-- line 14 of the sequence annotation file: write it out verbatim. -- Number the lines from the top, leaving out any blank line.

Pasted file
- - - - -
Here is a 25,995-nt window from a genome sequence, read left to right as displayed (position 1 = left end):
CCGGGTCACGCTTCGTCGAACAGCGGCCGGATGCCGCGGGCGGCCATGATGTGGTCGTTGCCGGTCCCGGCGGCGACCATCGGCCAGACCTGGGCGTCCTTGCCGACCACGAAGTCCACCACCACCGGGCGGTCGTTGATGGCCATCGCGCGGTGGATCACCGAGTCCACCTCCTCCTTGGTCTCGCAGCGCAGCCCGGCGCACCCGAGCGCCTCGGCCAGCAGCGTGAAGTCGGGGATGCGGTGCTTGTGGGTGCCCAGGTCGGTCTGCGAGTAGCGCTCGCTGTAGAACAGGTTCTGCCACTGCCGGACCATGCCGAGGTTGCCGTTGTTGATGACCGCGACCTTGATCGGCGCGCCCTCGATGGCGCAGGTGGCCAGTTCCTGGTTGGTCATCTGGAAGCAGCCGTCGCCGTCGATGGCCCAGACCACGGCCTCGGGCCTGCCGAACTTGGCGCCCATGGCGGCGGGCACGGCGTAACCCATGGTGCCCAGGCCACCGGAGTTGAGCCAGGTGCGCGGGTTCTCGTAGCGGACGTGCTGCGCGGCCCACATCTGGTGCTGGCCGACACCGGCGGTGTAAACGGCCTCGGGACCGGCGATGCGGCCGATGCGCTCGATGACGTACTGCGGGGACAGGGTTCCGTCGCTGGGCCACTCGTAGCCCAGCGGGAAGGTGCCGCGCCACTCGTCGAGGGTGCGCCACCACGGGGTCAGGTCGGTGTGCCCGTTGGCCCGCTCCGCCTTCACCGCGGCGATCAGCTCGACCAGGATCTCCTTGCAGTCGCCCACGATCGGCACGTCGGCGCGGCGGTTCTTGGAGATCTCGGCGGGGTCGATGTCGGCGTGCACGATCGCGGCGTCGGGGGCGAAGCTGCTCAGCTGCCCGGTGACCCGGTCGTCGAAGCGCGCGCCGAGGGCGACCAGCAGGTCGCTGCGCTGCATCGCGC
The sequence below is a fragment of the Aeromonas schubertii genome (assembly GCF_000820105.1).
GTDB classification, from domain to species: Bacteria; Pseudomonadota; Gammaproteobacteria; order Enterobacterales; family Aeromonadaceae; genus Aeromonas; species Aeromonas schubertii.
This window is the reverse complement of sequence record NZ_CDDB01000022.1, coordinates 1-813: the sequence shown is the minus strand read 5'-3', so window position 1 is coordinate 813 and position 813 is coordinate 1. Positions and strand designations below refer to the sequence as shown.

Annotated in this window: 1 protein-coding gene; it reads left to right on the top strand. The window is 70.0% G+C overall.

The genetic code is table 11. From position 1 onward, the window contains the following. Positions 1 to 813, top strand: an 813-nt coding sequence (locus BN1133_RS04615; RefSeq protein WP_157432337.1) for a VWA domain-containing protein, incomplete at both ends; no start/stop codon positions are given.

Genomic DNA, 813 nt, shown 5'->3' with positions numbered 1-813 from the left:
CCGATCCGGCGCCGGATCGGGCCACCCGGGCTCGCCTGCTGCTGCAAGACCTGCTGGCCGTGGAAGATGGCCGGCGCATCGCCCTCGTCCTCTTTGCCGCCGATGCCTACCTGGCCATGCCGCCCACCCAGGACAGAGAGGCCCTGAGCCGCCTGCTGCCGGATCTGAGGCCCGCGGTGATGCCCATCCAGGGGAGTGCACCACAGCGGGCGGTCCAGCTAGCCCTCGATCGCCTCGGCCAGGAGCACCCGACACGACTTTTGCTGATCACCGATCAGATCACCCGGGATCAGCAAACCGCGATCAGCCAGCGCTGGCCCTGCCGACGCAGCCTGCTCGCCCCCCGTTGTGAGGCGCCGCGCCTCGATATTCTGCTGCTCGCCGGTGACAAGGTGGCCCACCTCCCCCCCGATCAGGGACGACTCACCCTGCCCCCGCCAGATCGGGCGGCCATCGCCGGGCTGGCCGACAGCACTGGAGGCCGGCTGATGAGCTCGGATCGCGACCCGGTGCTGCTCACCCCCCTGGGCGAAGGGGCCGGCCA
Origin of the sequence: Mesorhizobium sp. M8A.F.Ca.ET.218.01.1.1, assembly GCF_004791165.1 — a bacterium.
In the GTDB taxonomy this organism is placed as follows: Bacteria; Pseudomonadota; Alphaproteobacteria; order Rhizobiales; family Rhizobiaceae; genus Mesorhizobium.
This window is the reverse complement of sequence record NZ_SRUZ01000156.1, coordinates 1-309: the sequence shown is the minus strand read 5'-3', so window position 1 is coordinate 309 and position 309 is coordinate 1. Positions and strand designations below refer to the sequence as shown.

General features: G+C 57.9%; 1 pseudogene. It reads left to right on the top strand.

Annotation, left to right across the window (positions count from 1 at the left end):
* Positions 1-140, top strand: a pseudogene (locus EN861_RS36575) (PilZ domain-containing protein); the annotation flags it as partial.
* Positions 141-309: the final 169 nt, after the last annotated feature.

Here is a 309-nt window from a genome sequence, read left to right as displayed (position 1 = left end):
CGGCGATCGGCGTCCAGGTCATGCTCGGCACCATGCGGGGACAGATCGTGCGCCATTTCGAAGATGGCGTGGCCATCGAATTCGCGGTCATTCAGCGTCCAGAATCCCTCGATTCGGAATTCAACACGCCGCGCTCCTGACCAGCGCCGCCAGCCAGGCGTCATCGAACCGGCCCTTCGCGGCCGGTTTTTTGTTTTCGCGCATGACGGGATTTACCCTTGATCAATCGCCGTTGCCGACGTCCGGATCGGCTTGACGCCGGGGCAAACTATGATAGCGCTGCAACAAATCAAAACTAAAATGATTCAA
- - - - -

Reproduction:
Annotation, left to right across the window (positions count from 1 at the left end):